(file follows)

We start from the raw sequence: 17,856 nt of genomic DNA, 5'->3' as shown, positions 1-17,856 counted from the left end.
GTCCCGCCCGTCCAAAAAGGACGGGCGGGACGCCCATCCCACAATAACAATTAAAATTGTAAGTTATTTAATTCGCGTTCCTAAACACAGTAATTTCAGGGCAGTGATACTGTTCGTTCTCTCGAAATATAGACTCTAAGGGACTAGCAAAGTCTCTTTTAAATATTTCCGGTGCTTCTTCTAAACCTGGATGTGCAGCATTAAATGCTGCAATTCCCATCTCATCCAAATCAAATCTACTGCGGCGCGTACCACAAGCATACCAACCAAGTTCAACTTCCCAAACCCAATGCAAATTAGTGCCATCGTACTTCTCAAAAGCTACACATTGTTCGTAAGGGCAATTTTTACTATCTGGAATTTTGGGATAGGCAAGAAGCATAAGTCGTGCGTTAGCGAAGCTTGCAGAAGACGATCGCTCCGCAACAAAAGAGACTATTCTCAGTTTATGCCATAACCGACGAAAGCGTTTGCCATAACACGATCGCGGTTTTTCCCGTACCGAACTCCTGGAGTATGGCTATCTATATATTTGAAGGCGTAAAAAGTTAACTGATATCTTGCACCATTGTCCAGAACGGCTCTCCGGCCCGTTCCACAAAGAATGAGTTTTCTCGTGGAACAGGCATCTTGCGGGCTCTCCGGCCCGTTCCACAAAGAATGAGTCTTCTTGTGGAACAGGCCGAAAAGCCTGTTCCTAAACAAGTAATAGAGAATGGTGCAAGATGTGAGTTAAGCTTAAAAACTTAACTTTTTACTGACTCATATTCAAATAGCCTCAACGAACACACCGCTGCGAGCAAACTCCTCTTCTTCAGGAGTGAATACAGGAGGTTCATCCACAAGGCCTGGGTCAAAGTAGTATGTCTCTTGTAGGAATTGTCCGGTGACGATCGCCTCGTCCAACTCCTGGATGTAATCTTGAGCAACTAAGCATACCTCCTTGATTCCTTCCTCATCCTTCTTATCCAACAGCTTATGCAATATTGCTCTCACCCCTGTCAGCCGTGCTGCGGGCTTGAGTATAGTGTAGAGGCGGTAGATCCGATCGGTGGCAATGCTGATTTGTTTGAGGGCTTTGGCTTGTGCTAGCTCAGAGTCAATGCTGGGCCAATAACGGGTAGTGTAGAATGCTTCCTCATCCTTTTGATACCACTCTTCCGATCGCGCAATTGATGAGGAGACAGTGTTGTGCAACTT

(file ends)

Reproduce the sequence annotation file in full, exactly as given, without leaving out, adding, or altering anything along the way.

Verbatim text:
We start from the raw sequence: 17,856 nt of genomic DNA, 5'->3' as shown, positions 1-17,856 counted from the left end.
GTCCCGCCCGTCCAAAAAGGACGGGCGGGACGCCCATCCCACAATAACAATTAAAATTGTAAGTTATTTAATTCGCGTTCCTAAACACAGTAATTTCAGGGCAGTGATACTGTTCGTTCTCTCGAAATATAGACTCTAAGGGACTAGCAAAGTCTCTTTTAAATATTTCCGGTGCTTCTTCTAAACCTGGATGTGCAGCATTAAATGCTGCAATTCCCATCTCATCCAAATCAAATCTACTGCGGCGCGTACCACAAGCATACCAACCAAGTTCAACTTCCCAAACCCAATGCAAATTAGTGCCATCGTACTTCTCAAAAGCTACACATTGTTCGTAAGGGCAATTTTTACTATCTGGAATTTTGGGATAGGCAAGAAGCATAAGTCGTGCGTTAGCGAAGCTTGCAGAAGACGATCGCTCCGCAACAAAAGAGACTATTCTCAGTTTATGCCATAACCGACGAAAGCGTTTGCCATAACACGATCGCGGTTTTTCCCGTACCGAACTCCTGGAGTATGGCTATCTATATATTTGAAGGCGTAAAAAGTTAACTGATATCTTGCACCATTGTCCAGAACGGCTCTCCGGCCCGTTCCACAAAGAATGAGTTTTCTCGTGGAACAGGCATCTTGCGGGCTCTCCGGCCCGTTCCACAAAGAATGAGTCTTCTTGTGGAACAGGCCGAAAAGCCTGTTCCTAAACAAGTAATAGAGAATGGTGCAAGATGTGAGTTAAGCTTAAAAACTTAACTTTTTACTGACTCATATTCAAATAGCCTCAACGAACACACCGCTGCGAGCAAACTCCTCTTCTTCAGGAGTGAATACAGGAGGTTCATCCACAAGGCCTGGGTCAAAGTAGTATGTCTCTTGTAGGAATTGTCCGGTGACGATCGCCTCGTCCAACTCCTGGATGTAATCTTGAGCAACTAAGCATACCTCCTTGATTCCTTCCTCATCCTTCTTATCCAACAGCTTATGCAATATTGCTCTCACCCCTGTCAGCCGTGCTGCGGGCTTGAGTATAGTGTAGAGGCGGTAGATCCGATCGGTGGCAATGCTGATTTGTTTGAGGGCTTTGGCTTGTGCTAGCTCAGAGTCAATGCTGGGCCAATAACGGGTAGTGTAGAATGCTTCCTCATCCTTTTGATACCACTCTTCCGATCGCGCAATTGATGAGGAGACAGTGTTGTGCAACTT